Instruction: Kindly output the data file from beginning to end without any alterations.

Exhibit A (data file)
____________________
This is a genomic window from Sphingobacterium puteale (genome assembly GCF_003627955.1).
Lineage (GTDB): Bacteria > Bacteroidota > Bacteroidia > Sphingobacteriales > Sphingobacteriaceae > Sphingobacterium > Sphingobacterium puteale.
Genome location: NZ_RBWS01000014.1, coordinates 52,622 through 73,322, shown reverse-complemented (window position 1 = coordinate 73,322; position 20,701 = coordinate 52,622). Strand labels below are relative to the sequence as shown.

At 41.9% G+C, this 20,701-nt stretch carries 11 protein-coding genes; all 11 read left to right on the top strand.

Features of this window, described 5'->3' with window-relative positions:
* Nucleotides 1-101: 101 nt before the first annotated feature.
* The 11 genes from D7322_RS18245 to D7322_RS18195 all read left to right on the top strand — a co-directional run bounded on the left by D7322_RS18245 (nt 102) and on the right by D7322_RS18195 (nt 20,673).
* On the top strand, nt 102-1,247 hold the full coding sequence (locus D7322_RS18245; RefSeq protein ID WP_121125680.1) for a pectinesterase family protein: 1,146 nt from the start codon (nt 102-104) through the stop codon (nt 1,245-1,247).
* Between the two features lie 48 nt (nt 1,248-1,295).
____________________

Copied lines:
This is a genomic window from Sphingobacterium puteale (genome assembly GCF_003627955.1).
Lineage (GTDB): Bacteria > Bacteroidota > Bacteroidia > Sphingobacteriales > Sphingobacteriaceae > Sphingobacterium > Sphingobacterium puteale.
Genome location: NZ_RBWS01000014.1, coordinates 52,622 through 73,322, shown reverse-complemented (window position 1 = coordinate 73,322; position 20,701 = coordinate 52,622). Strand labels below are relative to the sequence as shown.

At 41.9% G+C, this 20,701-nt stretch carries 11 protein-coding genes; all 11 read left to right on the top strand.

Features of this window, described 5'->3' with window-relative positions:
* Nucleotides 1-101: 101 nt before the first annotated feature.
* The 11 genes from D7322_RS18245 to D7322_RS18195 all read left to right on the top strand — a co-directional run bounded on the left by D7322_RS18245 (nt 102) and on the right by D7322_RS18195 (nt 20,673).
* On the top strand, nt 102-1,247 hold the full coding sequence (locus D7322_RS18245; RefSeq protein ID WP_121125680.1) for a pectinesterase family protein: 1,146 nt from the start codon (nt 102-104) through the stop codon (nt 1,245-1,247).
* Between the two features lie 48 nt (nt 1,248-1,295).